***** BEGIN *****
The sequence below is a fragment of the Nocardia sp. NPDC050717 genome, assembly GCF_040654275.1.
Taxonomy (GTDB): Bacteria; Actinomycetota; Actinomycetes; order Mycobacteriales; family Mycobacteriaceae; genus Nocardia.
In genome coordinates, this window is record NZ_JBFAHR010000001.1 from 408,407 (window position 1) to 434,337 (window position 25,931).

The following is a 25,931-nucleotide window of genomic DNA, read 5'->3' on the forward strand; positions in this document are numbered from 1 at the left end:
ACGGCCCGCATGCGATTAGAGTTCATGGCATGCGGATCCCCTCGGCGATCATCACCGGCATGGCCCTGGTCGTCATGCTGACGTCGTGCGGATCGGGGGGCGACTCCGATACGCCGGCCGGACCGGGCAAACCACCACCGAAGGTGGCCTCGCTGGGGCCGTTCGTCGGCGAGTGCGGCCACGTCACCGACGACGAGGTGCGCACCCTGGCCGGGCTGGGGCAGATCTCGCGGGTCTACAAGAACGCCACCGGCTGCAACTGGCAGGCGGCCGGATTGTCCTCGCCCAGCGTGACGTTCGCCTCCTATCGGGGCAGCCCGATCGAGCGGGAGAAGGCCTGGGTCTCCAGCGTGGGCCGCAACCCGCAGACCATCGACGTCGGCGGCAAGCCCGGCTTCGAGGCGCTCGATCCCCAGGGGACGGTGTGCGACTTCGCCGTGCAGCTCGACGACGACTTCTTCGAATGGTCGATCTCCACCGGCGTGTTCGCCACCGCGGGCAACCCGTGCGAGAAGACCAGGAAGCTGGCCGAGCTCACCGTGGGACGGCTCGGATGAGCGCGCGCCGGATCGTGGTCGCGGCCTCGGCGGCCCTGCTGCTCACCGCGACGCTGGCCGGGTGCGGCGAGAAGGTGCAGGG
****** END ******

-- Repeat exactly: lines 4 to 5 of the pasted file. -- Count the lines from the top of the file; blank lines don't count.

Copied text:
The following is a 25,931-nucleotide window of genomic DNA, read 5'->3' on the forward strand; positions in this document are numbered from 1 at the left end:
ACGGCCCGCATGCGATTAGAGTTCATGGCATGCGGATCCCCTCGGCGATCATCACCGGCATGGCCCTGGTCGTCATGCTGACGTCGTGCGGATCGGGGGGCGACTCCGATACGCCGGCCGGACCGGGCAAACCACCACCGAAGGTGGCCTCGCTGGGGCCGTTCGTCGGCGAGTGCGGCCACGTCACCGACGACGAGGTGCGCACCCTGGCCGGGCTGGGGCAGATCTCGCGGGTCTACAAGAACGCCACCGGCTGCAACTGGCAGGCGGCCGGATTGTCCTCGCCCAGCGTGACGTTCGCCTCCTATCGGGGCAGCCCGATCGAGCGGGAGAAGGCCTGGGTCTCCAGCGTGGGCCGCAACCCGCAGACCATCGACGTCGGCGGCAAGCCCGGCTTCGAGGCGCTCGATCCCCAGGGGACGGTGTGCGACTTCGCCGTGCAGCTCGACGACGACTTCTTCGAATGGTCGATCTCCACCGGCGTGTTCGCCACCGCGGGCAACCCGTGCGAGAAGACCAGGAAGCTGGCCGAGCTCACCGTGGGACGGCTCGGATGAGCGCGCGCCGGATCGTGGTCGCGGCCTCGGCGGCCCTGCTGCTCACCGCGACGCTGGCCGGGTGCGGCGAGAAGGTGCAGGG